Tuesday, June 02, 2009

Time for Action

I find it interesting that I detest terms like "culturally responsive" but want desperately to find ways to bring the Latino population (which is the majority) into positions of influence and leadership. We need to create an inviting atmosphere in which our Latino students feel a part of our school culture.
Yet I can't help but wonder what that really looks like. In an English classroom, I can incorporate Latino authors and Latino protagonists, but I am not well-versed in the texts which are considered great. I am dedicated to a college prep curriculum, which inevitably means a Euro-centric focus at some point. How do we balance skill development and content knowledge?
How do I help get my Latino students past the belief that student council is not a "white" activity? And specifically, how do I empower the women to step out and take such roles when so many defer to the men?
I'm ready for action, but I'm tired of the cliches. I'm tired of being told to be "culturally responsive" and that our school is "not a friendly" environment for our Latino students. I know there are plenty of us ready to move beyond our current status as a failing school, but we need our students to partner with us. We've been told that it would help if more of our faculty looked like them, but while I tan well, I don't tan that well.
I'm ready. It's time.


At 6:45 PM , Blogger Jude said...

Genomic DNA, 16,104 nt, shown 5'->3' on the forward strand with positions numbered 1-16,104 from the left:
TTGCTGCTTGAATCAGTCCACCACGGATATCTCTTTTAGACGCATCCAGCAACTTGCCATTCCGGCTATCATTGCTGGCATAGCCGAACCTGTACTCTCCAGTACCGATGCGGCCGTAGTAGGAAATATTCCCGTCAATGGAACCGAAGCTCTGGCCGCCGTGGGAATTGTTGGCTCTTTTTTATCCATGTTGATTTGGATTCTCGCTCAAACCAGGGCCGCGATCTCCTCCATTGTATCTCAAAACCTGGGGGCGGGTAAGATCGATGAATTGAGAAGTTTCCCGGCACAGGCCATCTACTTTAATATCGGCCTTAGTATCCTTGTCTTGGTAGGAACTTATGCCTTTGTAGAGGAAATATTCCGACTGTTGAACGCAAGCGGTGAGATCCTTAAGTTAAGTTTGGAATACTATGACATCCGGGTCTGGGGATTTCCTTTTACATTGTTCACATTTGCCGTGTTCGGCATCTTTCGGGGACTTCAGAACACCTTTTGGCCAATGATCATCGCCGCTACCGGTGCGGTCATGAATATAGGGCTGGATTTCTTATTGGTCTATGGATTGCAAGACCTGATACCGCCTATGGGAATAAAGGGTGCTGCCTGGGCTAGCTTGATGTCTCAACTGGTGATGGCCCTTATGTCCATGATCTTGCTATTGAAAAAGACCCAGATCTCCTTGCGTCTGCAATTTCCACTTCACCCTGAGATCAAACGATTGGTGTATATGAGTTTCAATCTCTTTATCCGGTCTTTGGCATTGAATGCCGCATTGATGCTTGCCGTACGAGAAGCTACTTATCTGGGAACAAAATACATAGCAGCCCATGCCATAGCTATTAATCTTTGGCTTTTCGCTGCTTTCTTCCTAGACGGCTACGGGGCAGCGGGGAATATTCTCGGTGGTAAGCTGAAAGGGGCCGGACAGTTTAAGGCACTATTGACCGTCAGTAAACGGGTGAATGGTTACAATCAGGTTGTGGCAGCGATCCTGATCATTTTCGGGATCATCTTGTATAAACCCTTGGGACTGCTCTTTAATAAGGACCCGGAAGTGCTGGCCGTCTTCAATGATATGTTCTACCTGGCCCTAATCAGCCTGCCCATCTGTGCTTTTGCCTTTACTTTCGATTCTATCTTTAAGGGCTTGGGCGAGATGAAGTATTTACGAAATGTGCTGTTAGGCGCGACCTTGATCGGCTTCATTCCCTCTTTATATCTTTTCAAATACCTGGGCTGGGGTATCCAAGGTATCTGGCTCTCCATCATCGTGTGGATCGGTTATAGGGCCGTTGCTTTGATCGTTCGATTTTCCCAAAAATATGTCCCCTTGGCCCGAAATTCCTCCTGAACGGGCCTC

One of our Latina students just became student body president. She's planning to become a pediatrician. We've discussed what makes her different from other Latina students. Why do some achieve and others drop out? I'm going to ask her your question when I see her in the fall and see if she has any insights. Meanwhile, college prep doesn't have to exclude Spanish-speaking authors. The first novelist was Cervantes; Jorge Luis Borges is accessible even in translation; then there are the Nobel prize winning authors. I asked my Latino students what kind of music they liked to listen to, and that was amazingly illuminating. I was introduced to Juanes and Nortena, and learned more that I could use a basis for communication. We are dealing with students who are culturally in nowhere land--identifying with the cultures of countries they've never visited and regarding *us* as racist.

When I reprimanded a boy one day for something, he called me racist, and I responded, "No soy racista! Yo conozco mas de Mexico que tu!" The boys with him cracked up, but it's true in many respects--I'm not only egalitarian, I know Mexico in many ways that this boy, who's never been there, doesn't. I used my knowledge of the culture to use a comeback that earned me some respect. I suppose it's tricky.